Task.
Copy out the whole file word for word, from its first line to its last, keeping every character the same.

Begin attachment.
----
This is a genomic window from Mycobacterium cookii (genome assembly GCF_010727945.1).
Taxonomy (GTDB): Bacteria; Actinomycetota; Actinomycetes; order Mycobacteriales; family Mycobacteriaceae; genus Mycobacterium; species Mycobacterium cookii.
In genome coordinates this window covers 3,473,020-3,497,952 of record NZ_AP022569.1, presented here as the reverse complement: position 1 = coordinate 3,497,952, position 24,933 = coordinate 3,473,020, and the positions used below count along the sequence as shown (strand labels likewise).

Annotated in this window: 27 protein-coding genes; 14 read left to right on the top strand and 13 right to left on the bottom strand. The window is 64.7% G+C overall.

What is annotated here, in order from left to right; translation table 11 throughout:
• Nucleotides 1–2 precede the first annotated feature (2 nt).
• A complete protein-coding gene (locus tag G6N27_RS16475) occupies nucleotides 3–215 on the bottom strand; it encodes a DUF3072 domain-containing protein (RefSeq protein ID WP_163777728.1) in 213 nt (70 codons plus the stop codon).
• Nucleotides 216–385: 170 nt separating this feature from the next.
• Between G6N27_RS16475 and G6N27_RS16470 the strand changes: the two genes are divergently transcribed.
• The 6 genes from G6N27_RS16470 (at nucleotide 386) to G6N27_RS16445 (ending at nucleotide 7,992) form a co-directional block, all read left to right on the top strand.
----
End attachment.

This is a genomic window from Mycobacterium cookii (genome assembly GCF_010727945.1).
Taxonomy (GTDB): Bacteria; Actinomycetota; Actinomycetes; order Mycobacteriales; family Mycobacteriaceae; genus Mycobacterium; species Mycobacterium cookii.
In genome coordinates this window covers 3,473,020-3,497,952 of record NZ_AP022569.1, presented here as the reverse complement: position 1 = coordinate 3,497,952, position 24,933 = coordinate 3,473,020, and the positions used below count along the sequence as shown (strand labels likewise).

Annotated in this window: 27 protein-coding genes; 14 read left to right on the top strand and 13 right to left on the bottom strand. The window is 64.7% G+C overall.

What is annotated here, in order from left to right; translation table 11 throughout:
• Nucleotides 1–2 precede the first annotated feature (2 nt).
• A complete protein-coding gene (locus tag G6N27_RS16475) occupies nucleotides 3–215 on the bottom strand; it encodes a DUF3072 domain-containing protein (RefSeq protein ID WP_163777728.1) in 213 nt (70 codons plus the stop codon).
• Nucleotides 216–385: 170 nt separating this feature from the next.
• Between G6N27_RS16475 and G6N27_RS16470 the strand changes: the two genes are divergently transcribed.
• The 6 genes from G6N27_RS16470 (at nucleotide 386) to G6N27_RS16445 (ending at nucleotide 7,992) form a co-directional block, all read left to right on the top strand.